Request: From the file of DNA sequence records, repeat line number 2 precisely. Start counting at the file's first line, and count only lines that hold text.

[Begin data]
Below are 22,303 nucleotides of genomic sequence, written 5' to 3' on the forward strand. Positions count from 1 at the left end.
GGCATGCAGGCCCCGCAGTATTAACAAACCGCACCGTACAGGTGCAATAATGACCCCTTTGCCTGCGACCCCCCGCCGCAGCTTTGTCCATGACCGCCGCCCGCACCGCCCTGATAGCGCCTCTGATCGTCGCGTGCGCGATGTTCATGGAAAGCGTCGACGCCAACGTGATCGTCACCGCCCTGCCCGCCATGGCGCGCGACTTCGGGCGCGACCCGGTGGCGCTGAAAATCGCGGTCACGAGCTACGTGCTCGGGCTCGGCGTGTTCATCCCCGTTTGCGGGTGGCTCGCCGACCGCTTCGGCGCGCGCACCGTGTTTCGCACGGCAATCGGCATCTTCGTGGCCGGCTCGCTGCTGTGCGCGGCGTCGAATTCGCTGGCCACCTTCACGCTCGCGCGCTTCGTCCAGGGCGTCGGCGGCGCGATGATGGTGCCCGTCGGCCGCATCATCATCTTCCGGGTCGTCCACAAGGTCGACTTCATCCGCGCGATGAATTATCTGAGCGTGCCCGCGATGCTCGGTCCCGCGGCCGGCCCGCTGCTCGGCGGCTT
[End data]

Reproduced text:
GGCATGCAGGCCCCGCAGTATTAACAAACCGCACCGTACAGGTGCAATAATGACCCCTTTGCCTGCGACCCCCCGCCGCAGCTTTGTCCATGACCGCCGCCCGCACCGCCCTGATAGCGCCTCTGATCGTCGCGTGCGCGATGTTCATGGAAAGCGTCGACGCCAACGTGATCGTCACCGCCCTGCCCGCCATGGCGCGCGACTTCGGGCGCGACCCGGTGGCGCTGAAAATCGCGGTCACGAGCTACGTGCTCGGGCTCGGCGTGTTCATCCCCGTTTGCGGGTGGCTCGCCGACCGCTTCGGCGCGCGCACCGTGTTTCGCACGGCAATCGGCATCTTCGTGGCCGGCTCGCTGCTGTGCGCGGCGTCGAATTCGCTGGCCACCTTCACGCTCGCGCGCTTCGTCCAGGGCGTCGGCGGCGCGATGATGGTGCCCGTCGGCCGCATCATCATCTTCCGGGTCGTCCACAAGGTCGACTTCATCCGCGCGATGAATTATCTGAGCGTGCCCGCGATGCTCGGTCCCGCGGCCGGCCCGCTGCTCGGCGGCTT